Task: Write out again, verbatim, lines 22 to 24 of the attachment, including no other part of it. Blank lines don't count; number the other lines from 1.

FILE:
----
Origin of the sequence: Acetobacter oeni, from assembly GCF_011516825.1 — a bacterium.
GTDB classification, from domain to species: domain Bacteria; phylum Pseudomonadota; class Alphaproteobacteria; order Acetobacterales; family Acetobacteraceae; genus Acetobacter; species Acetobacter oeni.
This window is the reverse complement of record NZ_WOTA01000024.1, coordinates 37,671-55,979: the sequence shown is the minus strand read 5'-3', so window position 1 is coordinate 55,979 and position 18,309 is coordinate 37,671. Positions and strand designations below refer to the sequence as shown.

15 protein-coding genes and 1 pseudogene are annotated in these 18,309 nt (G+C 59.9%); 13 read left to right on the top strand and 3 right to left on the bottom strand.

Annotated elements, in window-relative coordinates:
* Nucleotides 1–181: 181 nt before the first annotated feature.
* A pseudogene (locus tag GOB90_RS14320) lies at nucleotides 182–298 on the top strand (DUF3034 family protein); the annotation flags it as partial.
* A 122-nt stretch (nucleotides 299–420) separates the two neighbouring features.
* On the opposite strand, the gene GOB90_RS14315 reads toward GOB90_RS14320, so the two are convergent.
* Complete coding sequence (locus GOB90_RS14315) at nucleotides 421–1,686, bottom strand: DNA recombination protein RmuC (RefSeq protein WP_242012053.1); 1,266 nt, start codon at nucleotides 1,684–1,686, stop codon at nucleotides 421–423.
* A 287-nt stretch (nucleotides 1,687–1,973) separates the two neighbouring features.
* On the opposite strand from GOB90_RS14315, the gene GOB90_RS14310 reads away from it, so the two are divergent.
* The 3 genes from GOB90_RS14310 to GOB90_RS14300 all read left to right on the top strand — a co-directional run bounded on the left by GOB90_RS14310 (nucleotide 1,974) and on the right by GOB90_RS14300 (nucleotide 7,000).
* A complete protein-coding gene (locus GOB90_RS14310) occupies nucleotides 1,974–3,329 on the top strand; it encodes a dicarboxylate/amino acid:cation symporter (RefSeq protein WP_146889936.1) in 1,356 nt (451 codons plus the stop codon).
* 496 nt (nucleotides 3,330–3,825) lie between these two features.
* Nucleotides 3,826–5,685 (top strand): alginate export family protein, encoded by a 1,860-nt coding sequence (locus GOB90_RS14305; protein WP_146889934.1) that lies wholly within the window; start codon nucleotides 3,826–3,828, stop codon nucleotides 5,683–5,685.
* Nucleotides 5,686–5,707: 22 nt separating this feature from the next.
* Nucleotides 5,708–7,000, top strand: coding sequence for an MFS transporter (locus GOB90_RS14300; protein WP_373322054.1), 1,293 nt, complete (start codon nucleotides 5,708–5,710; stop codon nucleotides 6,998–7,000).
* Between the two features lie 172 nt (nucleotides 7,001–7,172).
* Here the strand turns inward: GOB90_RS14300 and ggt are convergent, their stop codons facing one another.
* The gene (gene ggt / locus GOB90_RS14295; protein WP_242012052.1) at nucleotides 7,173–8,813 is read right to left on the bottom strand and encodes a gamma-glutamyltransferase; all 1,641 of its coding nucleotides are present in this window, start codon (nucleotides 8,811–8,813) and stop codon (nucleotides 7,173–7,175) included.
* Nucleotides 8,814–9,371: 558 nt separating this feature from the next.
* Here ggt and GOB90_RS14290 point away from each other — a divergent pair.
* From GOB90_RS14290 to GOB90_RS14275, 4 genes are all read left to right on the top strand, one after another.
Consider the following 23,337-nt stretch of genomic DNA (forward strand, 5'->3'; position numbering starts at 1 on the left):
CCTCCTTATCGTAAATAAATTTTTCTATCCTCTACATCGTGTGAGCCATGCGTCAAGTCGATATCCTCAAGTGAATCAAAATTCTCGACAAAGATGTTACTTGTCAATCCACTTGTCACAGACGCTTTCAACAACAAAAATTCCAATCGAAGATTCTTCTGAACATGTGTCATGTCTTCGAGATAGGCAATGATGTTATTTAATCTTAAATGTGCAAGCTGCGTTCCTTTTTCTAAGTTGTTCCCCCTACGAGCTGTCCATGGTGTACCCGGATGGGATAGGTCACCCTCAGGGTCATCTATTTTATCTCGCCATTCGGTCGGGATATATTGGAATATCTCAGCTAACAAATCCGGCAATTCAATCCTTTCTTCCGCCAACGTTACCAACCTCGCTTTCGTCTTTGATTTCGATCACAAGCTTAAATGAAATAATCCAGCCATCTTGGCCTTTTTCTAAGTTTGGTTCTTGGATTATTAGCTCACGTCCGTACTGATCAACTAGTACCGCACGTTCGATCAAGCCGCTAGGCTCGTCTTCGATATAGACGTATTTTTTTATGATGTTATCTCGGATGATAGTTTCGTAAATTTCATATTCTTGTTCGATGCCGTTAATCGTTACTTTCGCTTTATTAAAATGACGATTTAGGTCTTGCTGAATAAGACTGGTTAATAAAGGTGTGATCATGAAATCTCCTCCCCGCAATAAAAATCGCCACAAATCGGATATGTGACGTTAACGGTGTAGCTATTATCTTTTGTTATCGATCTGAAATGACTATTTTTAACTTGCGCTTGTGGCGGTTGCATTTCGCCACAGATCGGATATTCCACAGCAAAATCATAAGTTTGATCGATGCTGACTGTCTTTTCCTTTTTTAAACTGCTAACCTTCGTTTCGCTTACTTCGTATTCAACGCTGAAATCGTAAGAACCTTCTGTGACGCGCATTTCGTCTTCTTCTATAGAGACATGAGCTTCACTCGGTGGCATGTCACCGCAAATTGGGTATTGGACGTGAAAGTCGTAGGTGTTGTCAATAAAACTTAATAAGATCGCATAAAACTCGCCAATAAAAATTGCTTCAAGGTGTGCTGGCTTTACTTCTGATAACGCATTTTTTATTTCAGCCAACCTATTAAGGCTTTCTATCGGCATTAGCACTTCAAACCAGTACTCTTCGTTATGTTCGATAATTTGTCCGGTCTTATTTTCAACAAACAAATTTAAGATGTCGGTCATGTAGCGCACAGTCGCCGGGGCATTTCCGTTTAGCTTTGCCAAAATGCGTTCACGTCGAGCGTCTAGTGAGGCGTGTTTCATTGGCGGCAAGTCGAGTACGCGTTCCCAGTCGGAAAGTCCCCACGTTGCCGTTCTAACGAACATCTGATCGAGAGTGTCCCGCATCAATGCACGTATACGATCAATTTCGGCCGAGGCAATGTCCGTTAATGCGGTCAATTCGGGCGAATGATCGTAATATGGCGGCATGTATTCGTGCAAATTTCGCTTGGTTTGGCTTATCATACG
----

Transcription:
* Nucleotides 8,814–9,371: 558 nt separating this feature from the next.
* Here ggt and GOB90_RS14290 point away from each other — a divergent pair.
* From GOB90_RS14290 to GOB90_RS14275, 4 genes are all read left to right on the top strand, one after another.